The Rise and Fall of Democracy/ Regime Change

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The Rise and Fall of Democracy/ Regime Change

Course Details

Cost

FREE

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  • On demand

Course Provider

MIT online courses
MIT OpenCourseWare makes the materials used in the teaching of almost all of MIT's subjects available on the Web, free of charge. With more than 2,200 courses available, OCW is delivering on the promise of open sharing of knowledge.
MIT OpenCourseWare makes the materials used in the teaching of almost all of MIT's subjects available on the Web, free of charge. With more than 2,200 courses available, OCW is delivering on the promise of open sharing of knowledge.
Provider Subject Specialization
Humanities
Sciences & Technology
4 reviews

Course Description

Coups, civil wars, revolutions, and peaceful transitions are the "real stuff" of political science. They show us why politics matters, and they highlight the consequences of political choices in times of institutional crisis. This course will help you understand why democracies emerge and why they die, from ancient times to the recent wave of democratization in Southern Europe, Eastern Europe, and the developing world.

Few things are more dramatic than the collapse of a political system, whether through violent conflict or the peaceful negotiation of new political institutions. Explaining why regimes break down, why new ones emerge, and how these new regimes are consolidated are among the most important questions in political science. Not surprisingly, regime change has obsessed scholars for centuries, from Aristotle to Machiavelli to Marx to current theorists of democratization.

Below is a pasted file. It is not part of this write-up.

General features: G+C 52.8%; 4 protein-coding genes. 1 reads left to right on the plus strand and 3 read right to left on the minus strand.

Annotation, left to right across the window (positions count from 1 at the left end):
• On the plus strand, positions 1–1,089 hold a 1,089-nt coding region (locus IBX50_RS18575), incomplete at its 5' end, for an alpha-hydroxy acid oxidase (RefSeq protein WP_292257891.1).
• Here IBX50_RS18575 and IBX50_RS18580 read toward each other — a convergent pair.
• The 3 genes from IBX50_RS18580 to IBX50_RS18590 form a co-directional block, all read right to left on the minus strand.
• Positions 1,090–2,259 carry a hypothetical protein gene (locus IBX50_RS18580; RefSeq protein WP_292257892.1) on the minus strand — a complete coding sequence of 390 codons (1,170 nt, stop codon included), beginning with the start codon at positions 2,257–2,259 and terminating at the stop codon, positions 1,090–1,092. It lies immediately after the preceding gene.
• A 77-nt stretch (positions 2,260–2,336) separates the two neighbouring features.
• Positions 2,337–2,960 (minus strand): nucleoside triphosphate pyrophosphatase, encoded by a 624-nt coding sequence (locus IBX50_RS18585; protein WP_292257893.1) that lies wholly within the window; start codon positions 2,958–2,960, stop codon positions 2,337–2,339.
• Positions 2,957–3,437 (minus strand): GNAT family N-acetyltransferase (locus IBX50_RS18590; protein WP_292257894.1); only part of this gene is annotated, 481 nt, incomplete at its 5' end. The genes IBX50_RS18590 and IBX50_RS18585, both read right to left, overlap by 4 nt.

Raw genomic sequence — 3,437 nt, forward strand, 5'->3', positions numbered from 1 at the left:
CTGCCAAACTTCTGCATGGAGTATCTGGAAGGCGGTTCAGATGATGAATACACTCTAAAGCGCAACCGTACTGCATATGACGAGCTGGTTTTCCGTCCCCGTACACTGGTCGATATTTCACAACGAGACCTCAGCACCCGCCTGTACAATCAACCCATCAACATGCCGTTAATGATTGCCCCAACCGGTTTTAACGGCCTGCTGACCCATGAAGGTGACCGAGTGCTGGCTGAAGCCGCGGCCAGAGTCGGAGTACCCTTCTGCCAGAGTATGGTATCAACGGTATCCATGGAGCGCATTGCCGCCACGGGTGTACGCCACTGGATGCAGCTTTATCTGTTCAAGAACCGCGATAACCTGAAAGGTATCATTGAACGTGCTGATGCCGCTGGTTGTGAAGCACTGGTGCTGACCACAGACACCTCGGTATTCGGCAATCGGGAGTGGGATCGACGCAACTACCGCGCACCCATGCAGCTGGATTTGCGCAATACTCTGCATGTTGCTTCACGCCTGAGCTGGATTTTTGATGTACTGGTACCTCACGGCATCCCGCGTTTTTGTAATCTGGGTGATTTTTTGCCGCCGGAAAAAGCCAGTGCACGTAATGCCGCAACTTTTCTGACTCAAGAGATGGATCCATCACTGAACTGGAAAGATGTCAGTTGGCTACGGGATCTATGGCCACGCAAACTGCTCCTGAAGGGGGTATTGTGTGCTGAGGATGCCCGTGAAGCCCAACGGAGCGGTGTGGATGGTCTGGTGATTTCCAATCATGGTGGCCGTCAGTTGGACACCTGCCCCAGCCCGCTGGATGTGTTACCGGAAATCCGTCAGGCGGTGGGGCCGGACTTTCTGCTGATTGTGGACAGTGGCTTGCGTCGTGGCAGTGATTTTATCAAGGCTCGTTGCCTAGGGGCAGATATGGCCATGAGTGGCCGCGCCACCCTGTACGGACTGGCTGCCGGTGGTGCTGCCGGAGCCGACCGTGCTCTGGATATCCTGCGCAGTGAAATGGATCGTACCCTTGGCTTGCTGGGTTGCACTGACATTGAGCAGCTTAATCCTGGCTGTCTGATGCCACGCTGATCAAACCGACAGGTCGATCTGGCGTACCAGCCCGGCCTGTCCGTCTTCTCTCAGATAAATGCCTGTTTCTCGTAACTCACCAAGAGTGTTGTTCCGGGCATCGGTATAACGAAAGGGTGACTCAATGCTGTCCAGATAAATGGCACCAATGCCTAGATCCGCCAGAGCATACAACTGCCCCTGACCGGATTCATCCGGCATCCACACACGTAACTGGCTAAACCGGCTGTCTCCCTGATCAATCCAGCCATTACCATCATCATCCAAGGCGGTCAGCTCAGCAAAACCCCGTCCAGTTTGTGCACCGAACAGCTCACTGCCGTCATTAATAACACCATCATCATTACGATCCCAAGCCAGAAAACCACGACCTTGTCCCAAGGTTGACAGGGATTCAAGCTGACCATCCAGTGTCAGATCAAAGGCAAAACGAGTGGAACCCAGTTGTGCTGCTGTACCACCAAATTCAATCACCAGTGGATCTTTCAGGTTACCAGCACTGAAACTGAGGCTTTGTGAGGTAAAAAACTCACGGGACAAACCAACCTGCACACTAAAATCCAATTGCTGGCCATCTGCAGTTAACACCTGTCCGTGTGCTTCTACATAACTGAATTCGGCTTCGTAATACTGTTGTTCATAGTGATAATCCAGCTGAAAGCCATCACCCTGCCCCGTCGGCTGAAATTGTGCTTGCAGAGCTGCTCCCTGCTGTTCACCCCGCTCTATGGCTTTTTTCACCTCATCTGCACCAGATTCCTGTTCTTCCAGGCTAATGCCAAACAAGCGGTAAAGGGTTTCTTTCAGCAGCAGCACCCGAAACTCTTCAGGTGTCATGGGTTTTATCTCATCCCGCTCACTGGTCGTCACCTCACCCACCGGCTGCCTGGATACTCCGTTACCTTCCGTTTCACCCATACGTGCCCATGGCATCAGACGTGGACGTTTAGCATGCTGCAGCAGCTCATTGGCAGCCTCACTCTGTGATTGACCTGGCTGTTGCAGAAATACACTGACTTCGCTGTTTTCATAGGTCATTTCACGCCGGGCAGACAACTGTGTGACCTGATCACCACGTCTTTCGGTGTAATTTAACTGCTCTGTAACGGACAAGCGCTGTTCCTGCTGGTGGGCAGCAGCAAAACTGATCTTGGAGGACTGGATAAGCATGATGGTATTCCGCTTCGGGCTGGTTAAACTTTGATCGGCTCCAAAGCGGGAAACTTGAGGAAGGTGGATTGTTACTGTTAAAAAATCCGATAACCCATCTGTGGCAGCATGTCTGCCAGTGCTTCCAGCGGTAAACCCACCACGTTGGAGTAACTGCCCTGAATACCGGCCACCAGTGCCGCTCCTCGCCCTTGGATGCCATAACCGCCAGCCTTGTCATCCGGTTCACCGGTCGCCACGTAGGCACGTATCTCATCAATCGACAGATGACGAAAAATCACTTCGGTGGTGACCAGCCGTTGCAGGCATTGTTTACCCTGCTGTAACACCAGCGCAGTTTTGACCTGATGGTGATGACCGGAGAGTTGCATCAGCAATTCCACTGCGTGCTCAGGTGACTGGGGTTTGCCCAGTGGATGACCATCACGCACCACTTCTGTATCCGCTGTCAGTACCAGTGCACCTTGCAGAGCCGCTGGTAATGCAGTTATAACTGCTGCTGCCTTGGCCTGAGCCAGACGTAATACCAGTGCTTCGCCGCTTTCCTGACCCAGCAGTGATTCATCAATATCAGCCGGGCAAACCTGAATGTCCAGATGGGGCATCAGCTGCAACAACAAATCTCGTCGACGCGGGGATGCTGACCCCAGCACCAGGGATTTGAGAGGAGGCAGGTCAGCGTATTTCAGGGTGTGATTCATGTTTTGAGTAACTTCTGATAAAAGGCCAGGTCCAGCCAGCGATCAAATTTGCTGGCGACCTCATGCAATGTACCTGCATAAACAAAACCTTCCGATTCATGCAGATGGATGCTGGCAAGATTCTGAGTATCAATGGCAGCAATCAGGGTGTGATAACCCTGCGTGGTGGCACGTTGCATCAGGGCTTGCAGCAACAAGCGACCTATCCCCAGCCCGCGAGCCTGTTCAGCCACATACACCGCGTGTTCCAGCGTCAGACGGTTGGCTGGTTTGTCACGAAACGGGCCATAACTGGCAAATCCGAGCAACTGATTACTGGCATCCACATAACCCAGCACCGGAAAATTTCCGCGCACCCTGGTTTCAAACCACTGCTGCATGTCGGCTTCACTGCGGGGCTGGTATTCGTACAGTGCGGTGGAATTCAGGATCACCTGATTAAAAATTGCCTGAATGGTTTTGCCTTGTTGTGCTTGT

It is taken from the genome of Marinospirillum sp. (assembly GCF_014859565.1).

You will review several broad explanations for regime...

Coups, civil wars, revolutions, and peaceful transitions are the "real stuff" of political science. They show us why politics matters, and they highlight the consequences of political choices in times of institutional crisis. This course will help you understand why democracies emerge and why they die, from ancient times to the recent wave of democratization in Southern Europe, Eastern Europe, and the developing world.

Few things are more dramatic than the collapse of a political system, whether through violent conflict or the peaceful negotiation of new political institutions. Explaining why regimes break down, why new ones emerge, and how these new regimes are consolidated are among the most important questions in political science. Not surprisingly, regime change has obsessed scholars for centuries, from Aristotle to Machiavelli to Marx to current theorists of democratization.

You will review several broad explanations for regime change before turning to more detailed examination of some of history's most famous and theoretically interesting political transitions: the collapse of the Weimar Republic in Germany; democratic breakdown, the consolidation of military dictatorship, and re-democratization in Chile; the breakdown of British colonial rule in the Massachussets Bay Colony; and protracted political transition in Mexico. There will be shorter discussions of democratization in Spain, South Africa, and South Korea; as well as democratic collapse in Brazil, Austria, and Italy.

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